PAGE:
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United States Department of Agriculture

Agricultural Research Service

Research Project: ASSESSING NUTRIENT LOSSES, EMISSIONS, AND PATHOGEN TRANSPORT FROM MANURE APPLICATION AND ANIMAL PRODUCTION SITES IN THE WESTERN U.S. Title: Linking Manure Properties to Soil Phosphorus Solubility: Importance of the Carbon to Phosphorus Ratio

Authors
item Leytem, April
item Turner, Benjamin - UNIVERSITY OF FLORIDA
item Raboy, Victor

Submitted to: Soil Science Society of America Journal
Publication Type: Peer Reviewed Journal
Publication Acceptance Date: March 3, 2005
Publication Date: October 1, 2005
Citation: Leytem, A.B., Turner, B.L., Raboy, V. 2005. Linking manure properties to soil phosphorus solubility: importance of the carbon to phosphorus ratio. Soil Science Society of America Journal. 69:1516-1524.

Interpretive Summary: Land application of manure can increase P transfer in runoff, although the risk depends in part on the characteristics of the manure. We assessed this for calcareous soils using swine manures with a range of total P (6.8'4.9 g P per kg), water-soluble P (4.3'8.0 g P per kg), and C:P ratios (31'67). The manures were generated by feeding swine one of four low phytate barley (Hordeum vulgare L.) mutants or a normal variety. A total of thirteen soils were incubated with the five manures for 14 days with phosphorus solubility determined by extraction with water and sodium bicarbonate at regular intervals, and microbial P determined by fumigation'extraction. When manures were applied at the same rate, extractable P concentrations were greater in soils that received more total P in manure. When manures were applied at the same total P rate to the soils, extractable P concentrations were greater in soils that received the least C in manure (i.e. lower C:P ratios). The increase in extractable soil P following manure application was inversely correlated with the C:P ratio of the manures, but only weakly correlated with soil properties assumed to regulate P sorption, including calcium carbonate, pH, clay, and the degree of P saturation. These results suggest stimulation of the microbial biomass by added organic C is of considerable importance in determining soil P solubility following manure application.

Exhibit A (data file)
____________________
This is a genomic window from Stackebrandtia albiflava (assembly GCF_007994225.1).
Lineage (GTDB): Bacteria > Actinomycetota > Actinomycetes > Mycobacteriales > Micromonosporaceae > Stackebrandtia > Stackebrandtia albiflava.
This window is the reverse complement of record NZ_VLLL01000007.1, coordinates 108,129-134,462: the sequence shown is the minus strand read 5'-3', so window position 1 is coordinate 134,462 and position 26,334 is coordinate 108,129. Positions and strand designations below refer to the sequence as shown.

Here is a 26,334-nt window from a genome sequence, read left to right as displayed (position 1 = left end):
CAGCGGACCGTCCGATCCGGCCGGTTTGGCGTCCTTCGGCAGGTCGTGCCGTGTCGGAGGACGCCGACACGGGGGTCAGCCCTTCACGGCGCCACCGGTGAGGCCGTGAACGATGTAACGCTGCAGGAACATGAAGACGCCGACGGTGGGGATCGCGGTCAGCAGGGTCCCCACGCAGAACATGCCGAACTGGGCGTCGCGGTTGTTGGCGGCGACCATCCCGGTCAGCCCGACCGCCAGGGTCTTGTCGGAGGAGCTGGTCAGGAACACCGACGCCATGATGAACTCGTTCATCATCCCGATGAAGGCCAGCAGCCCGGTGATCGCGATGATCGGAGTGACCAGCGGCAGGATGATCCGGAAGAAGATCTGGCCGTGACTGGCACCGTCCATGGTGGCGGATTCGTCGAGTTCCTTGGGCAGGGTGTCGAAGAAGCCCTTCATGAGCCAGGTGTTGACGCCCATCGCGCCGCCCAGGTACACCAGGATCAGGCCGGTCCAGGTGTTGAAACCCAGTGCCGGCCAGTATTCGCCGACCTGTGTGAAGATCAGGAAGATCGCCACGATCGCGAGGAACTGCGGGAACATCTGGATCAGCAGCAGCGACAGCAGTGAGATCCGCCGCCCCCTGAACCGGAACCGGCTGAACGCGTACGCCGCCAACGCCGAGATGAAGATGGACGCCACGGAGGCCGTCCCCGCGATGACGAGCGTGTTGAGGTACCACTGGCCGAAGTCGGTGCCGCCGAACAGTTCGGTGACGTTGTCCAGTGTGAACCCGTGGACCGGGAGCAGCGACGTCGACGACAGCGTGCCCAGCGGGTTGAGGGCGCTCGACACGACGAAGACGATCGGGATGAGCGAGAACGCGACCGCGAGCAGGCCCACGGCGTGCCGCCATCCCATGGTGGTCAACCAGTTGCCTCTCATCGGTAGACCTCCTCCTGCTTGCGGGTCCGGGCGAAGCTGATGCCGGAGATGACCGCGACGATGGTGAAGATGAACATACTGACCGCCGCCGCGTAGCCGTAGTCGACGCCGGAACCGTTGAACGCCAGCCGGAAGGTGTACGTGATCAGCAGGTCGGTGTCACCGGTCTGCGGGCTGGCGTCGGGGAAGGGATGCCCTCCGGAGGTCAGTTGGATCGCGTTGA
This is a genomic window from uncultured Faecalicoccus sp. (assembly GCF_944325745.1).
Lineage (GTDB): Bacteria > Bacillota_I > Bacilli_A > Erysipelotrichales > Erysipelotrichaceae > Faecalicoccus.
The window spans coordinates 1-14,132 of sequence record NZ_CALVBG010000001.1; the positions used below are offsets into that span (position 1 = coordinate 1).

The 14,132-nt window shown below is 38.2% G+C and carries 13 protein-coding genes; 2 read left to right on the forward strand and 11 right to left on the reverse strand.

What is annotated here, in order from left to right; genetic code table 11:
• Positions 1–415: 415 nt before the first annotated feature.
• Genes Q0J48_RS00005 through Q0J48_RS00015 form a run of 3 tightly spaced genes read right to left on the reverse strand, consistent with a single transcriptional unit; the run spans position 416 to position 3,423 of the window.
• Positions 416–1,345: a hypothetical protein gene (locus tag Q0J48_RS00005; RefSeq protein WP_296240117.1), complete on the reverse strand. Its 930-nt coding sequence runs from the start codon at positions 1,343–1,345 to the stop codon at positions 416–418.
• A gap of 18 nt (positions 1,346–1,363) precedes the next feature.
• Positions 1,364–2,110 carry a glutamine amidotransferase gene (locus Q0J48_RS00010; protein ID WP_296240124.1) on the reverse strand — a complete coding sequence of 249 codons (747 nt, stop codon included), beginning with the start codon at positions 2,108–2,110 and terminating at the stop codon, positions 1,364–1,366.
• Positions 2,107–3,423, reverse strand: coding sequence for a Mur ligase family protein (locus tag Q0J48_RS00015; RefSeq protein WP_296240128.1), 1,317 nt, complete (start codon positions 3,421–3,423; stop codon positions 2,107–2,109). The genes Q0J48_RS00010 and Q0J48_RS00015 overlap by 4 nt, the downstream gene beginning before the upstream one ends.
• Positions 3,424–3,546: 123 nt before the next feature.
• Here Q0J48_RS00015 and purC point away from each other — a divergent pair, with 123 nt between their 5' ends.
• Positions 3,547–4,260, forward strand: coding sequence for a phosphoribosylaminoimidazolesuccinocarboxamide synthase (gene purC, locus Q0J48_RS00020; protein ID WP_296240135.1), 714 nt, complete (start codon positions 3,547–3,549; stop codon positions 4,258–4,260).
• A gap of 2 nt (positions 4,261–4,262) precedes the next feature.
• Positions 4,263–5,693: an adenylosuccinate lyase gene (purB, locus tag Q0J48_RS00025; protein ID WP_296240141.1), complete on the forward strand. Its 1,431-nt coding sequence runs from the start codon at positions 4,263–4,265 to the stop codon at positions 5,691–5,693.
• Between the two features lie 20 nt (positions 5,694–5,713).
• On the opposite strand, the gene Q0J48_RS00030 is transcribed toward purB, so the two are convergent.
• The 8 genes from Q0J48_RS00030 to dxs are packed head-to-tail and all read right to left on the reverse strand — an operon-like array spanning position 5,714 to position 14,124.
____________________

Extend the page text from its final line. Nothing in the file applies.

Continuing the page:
Technical Abstract: Land application of manure can increase P transfer in runoff, although the risk depends in part on the characteristics of the manure. We assessed this for calcareous soils using swine manures with a range of total P (6.8'4.9 g P per kg), water-soluble P (4.3'8.0 g P per kg), and C:P ratios (31'67). The manures were generated by feeding swine one of four low phytate barley (Hordeum vulgare L.) mutants or a normal variety. A total of thirteen soils were incubated with the five manures for 14 days with phosphorus solubility determined by extraction with water and sodium bicarbonate at regular intervals, and microbial P determined by fumigation'extraction. When manures were applied at the same rate, extractable P concentrations were greater in soils that received more total P in manure. When manures were applied at the same total P rate to the soils, extractable P concentrations were greater in soils that received the least C in manure (i.e. lower C:P ratios). The increase in extractable soil P following manure application was inversely correlated with the C:P ratio of the manures, but only weakly correlated with soil properties assumed to regulate P sorption, including calcium carbonate, pH, clay, and the degree of P saturation. These results suggest stimulation of the microbial biomass by added organic C is of considerable importance in determining soil P solubility following manure application.

Last Modified: 12/18/2014
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